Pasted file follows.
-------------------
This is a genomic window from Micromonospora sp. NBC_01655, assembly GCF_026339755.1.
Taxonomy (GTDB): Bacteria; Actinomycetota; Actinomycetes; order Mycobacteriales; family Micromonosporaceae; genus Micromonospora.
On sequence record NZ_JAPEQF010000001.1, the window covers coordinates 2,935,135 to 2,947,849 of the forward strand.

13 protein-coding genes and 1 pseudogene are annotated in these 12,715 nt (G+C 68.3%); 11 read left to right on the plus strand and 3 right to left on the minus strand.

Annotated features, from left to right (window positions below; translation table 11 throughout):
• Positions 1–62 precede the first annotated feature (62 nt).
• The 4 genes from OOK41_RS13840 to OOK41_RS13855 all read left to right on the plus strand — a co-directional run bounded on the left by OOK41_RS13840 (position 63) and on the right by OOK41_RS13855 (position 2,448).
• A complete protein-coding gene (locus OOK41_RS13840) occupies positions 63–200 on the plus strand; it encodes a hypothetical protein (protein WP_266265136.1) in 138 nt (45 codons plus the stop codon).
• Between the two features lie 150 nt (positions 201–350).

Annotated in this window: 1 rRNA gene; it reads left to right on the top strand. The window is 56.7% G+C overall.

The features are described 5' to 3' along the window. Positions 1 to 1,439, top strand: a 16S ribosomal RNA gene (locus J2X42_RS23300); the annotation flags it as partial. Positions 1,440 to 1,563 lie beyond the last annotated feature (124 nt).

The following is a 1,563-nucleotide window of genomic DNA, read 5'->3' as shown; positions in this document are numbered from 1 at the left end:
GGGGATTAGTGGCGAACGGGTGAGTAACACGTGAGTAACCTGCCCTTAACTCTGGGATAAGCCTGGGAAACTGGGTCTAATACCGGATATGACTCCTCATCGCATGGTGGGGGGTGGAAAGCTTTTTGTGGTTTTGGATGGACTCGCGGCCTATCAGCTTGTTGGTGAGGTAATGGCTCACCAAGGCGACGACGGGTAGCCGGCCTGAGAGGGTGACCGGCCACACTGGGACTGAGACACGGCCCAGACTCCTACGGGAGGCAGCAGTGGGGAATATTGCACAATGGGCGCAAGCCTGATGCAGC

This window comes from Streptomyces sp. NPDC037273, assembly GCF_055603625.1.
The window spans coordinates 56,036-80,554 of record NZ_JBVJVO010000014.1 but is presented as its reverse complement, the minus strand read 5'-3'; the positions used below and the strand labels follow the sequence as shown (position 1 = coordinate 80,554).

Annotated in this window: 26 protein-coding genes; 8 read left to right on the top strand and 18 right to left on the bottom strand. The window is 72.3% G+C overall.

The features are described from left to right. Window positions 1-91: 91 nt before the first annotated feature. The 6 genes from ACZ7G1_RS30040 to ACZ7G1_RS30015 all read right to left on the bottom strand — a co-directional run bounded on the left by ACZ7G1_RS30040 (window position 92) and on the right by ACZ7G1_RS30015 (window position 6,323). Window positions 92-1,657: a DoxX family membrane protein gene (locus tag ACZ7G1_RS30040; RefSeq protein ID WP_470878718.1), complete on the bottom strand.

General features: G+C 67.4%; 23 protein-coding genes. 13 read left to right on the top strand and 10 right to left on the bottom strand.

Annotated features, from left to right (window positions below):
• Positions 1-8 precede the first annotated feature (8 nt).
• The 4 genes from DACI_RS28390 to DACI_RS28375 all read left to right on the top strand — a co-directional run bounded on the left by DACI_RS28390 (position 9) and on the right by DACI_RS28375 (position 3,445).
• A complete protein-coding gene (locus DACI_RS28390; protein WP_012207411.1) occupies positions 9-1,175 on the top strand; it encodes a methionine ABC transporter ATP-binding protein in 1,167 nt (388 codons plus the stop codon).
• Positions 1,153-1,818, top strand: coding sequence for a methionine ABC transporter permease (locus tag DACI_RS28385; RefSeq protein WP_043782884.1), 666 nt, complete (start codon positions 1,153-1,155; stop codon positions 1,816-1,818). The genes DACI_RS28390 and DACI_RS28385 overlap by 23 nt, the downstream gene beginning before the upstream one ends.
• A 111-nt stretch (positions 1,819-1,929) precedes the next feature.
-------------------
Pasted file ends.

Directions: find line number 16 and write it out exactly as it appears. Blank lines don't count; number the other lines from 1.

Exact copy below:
Annotated in this window: 26 protein-coding genes; 8 read left to right on the top strand and 18 right to left on the bottom strand. The window is 72.3% G+C overall.